As a result, Complainant asks this Panel to issue a decision for the domain names to be transferred to Complainant, in accordance with Paragraph 4(i) of the Policy.
To support its contentions, Complainant, in Paragraph 13(a) of the Complaint, alleges that (1) the domain names are identical or confusingly similar to Complainant’s marks referred to in Section 4 of this decision; (2) the Respondent has no rights or legitimate interests in the domain names; and (3) the domain names are registered and are being used in bad faith.
As regards element (1) above, the confusion element, Paragraphs 12(b)(i) and (ii) of the Complaint state that Respondent is merely adding or changing a single letter in the middle of the domain names. This practice, labelled "typosquatting" by Complainant’s attorney, does not further distinguish Respondent’s usage from Complainant’s "Office Max" related marks in any meaningful way.
As regards element (2) above, the lack of rights or legitimate interests in the domain name element, Paragraph 12(c) of the Complaint asserts that Respondent has no intellectual property rights in the domain name, and is using the domain name without the consent of Complainant.
As regards element (3) above, the bad faith element, Paragraph 12(d) of the Complaint alleges that Respondent has made no use of the domain other than to leverage Complainant’s name, reputation and mark to attract visitors to Respondent’s site, and automatically re-direct these visitors to a competitor’s website. Complainant alleges that the initial re-direction referred to above, to the on-line travel agency, was stopped only upon receipt by Respondent of a cease-and-desist letter sent by Complainant.
6. Discussion and Findings
Based on the facts and contentions referenced above, the Panel finds as follows:
a. Respondent has not disputed any allegations of fact by Complainant in Section 5 of this Decision, and the Panel accepts these allegations as true.
b. Complainant has adequately demonstrated its own intellectual property rights in the trademarks "Office Max" and other closely affiliated marks containing the word "Office Max".
c. As regards proof of element (1) above, the confusion element, Complainant is alleging that the mere addition of a single letter in the middle of a domain name creates confusion between Complainant’s marks and Respondent’s domain name. To support its contention, Complainant cites a number of WIPO domain name decisions where these kinds of additions have been held to create substantial confusion, such as The Sportsman’s Guide, Inc. v. Zuccarini, WIPO Case No. D2001-0617 (July 2001) and Primedia Magazine Finance, Inc. v. Zuccarini, WIPO Case No. D2000-1186 (November 2000), see Complaint, Paragraph 12(b)(ii).
The Panel agrees with Complainant, and also cites the AT & T v. LanLA case, WIPO Case No. D2001-0890 (October 2001), in which this very same Panel found that the mere addition of a generic prefix or suffix is not sufficient to eliminate confusion between the Complainant’s trademark (AT & T) and a domain name registered by the Respondent in that case (atthola.com). "Hola" is a generic Spanish word for "hello" commonly used in telephone greetings.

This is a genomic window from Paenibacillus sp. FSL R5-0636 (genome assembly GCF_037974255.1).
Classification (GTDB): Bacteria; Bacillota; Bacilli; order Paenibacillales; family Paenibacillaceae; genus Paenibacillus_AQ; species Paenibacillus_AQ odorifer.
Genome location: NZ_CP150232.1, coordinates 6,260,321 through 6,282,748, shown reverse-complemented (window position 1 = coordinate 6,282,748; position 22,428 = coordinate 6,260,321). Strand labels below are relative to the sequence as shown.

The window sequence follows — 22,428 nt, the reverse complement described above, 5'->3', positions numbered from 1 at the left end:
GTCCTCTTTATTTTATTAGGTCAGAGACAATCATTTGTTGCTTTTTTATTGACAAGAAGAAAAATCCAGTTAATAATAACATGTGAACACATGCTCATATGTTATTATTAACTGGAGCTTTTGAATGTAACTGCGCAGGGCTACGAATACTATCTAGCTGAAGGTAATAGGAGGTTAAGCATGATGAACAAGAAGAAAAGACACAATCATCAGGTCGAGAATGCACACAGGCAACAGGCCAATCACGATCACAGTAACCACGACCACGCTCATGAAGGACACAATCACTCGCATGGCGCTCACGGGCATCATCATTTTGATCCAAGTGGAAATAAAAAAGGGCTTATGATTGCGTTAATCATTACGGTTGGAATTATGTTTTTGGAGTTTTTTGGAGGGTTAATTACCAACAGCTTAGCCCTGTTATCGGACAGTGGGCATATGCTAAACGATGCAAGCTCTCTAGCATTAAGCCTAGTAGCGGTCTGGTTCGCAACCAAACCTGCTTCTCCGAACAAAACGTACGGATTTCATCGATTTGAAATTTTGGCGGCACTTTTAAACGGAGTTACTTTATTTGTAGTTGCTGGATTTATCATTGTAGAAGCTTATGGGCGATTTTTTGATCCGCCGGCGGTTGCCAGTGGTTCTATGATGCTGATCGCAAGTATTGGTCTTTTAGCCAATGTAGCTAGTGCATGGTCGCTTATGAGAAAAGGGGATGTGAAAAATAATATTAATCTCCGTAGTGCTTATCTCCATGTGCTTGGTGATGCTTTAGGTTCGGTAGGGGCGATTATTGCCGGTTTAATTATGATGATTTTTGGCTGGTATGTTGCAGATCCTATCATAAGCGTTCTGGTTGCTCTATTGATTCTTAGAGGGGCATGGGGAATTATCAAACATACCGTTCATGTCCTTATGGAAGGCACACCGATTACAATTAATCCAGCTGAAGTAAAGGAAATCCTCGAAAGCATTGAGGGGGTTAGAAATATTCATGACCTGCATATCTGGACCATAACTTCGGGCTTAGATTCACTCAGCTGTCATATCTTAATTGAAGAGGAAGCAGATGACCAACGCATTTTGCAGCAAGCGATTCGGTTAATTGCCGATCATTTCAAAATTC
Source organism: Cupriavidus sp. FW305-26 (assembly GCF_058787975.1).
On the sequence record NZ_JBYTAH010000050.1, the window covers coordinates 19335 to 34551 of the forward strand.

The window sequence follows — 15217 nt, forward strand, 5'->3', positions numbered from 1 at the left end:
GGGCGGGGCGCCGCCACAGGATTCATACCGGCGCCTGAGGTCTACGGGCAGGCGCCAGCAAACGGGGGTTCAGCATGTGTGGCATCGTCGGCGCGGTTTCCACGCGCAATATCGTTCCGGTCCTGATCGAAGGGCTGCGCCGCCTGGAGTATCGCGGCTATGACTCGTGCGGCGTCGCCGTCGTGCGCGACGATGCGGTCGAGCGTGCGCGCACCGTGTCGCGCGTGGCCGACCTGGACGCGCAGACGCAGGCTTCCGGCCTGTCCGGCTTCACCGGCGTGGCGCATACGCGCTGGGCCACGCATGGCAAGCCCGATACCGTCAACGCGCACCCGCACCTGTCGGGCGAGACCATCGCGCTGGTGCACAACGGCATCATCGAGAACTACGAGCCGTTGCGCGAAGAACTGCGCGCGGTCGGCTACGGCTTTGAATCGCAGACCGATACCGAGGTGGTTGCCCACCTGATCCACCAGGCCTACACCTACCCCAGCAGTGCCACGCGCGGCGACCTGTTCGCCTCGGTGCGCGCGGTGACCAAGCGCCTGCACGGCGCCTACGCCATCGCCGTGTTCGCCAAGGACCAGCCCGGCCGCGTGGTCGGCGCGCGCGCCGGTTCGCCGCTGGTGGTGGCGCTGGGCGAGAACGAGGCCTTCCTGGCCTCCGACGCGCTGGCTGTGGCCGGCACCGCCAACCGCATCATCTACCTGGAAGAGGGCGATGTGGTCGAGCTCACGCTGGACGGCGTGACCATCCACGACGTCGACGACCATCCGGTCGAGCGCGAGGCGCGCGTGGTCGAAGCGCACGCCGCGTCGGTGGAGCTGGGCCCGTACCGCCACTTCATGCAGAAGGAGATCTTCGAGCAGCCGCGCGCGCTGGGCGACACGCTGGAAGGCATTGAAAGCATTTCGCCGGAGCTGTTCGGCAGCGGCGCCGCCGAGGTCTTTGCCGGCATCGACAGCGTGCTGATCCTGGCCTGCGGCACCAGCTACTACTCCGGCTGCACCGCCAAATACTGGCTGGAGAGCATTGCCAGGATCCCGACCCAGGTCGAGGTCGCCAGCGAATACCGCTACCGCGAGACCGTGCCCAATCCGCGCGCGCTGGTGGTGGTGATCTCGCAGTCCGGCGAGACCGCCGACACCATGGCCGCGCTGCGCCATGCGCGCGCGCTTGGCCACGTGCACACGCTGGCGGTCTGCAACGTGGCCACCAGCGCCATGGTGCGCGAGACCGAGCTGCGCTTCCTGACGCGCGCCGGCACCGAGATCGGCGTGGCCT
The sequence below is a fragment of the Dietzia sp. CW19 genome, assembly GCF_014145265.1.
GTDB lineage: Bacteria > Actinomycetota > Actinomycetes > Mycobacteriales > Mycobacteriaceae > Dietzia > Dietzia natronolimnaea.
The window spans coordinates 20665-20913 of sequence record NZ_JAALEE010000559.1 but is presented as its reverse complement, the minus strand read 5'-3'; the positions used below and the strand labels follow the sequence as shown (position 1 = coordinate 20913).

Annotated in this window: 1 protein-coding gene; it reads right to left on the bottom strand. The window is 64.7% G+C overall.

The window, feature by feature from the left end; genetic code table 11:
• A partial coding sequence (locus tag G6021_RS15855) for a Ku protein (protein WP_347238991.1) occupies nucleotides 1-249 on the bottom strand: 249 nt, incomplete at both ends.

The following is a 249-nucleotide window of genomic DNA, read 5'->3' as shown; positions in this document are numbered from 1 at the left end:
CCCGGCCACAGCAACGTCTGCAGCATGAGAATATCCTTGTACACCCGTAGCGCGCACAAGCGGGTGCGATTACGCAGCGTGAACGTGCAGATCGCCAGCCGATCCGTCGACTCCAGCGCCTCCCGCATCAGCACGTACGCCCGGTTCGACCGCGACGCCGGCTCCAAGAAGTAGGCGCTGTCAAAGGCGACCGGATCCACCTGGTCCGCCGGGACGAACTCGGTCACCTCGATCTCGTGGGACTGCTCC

Furthermore, the insertion of the letter "e" between "office" and "max" strongly suggests an e-commerce element, implying that this is an e-commerce domain name/website sponsored by Complainant Office Max – which is clearly not the case. On the contrary, according to Paragraph 12(a)(v) and (vi) of the Complaint, Complainant has acquired an excellent reputation on its own for being one of the most prominent and best electronic commerce websites, with some 3 million visitors per month.
d. As regards proof of element (2) above, the lack of legitimate interests or rights in the domain name, Respondent has failed to assert any such interest or right. Therefore, the Panel finds that Respondent does not have any such interest or right.
e. As regards proof of element (3) above, the bad faith element, Complainant cites a number of WIPO Panel decisions in support of the proposition that the misdirection of traffic to other websites from websites with domain names confusingly similar to famous trademarks is a strong evidence of bad faith under the UDRP. See for example, General Electric Co. v. Fisher Zvieli, WIPO Case No. D2000-0377 (July 2000) and The Sportsman’s Guide, Inc. v. Zuccarini cited above ("Respondent’s registration of a domain name consisting of a slight misspelling of Complainant’s mark in an effort to redirect traffic to other sites, for purposes of commercial gain, itself constitutes evidence of ‘bad faith’"). This Panel agrees.
The Panel concurs with Complainant that Respondent appears to have had no other commercial use for the names other than to attract visitors to a competitor’s website based on attempts to create confusion with the legitimate "Office Max" marks.
Paragraph 4(b) of the Policy cites, without limitation, various examples of bad faith. Paragraph 4(b)(iv) of the Policy provides one such example of bad faith by a Respondent:
"(iv) by using the domain name, you have intentionally attempted to attract, for commercial gain, Internet users to your website or other on-line location, by creating a likelihood of confusion with the Complainant’s mark as to the source, sponsorship, affiliation, or endorsement of your website or location or of a product or service on your website or location."
The Panel finds that this situation occurs in the present case.
Based upon the Panel’s Findings from Section 6 above, and under its authority vested by Paragraph 4(i) of the Policy, the Panel’s Decision and order is for the Registrar to transfer the domain name registration to the Complainant.
Paul E. Mason
Dated: June 27, 2002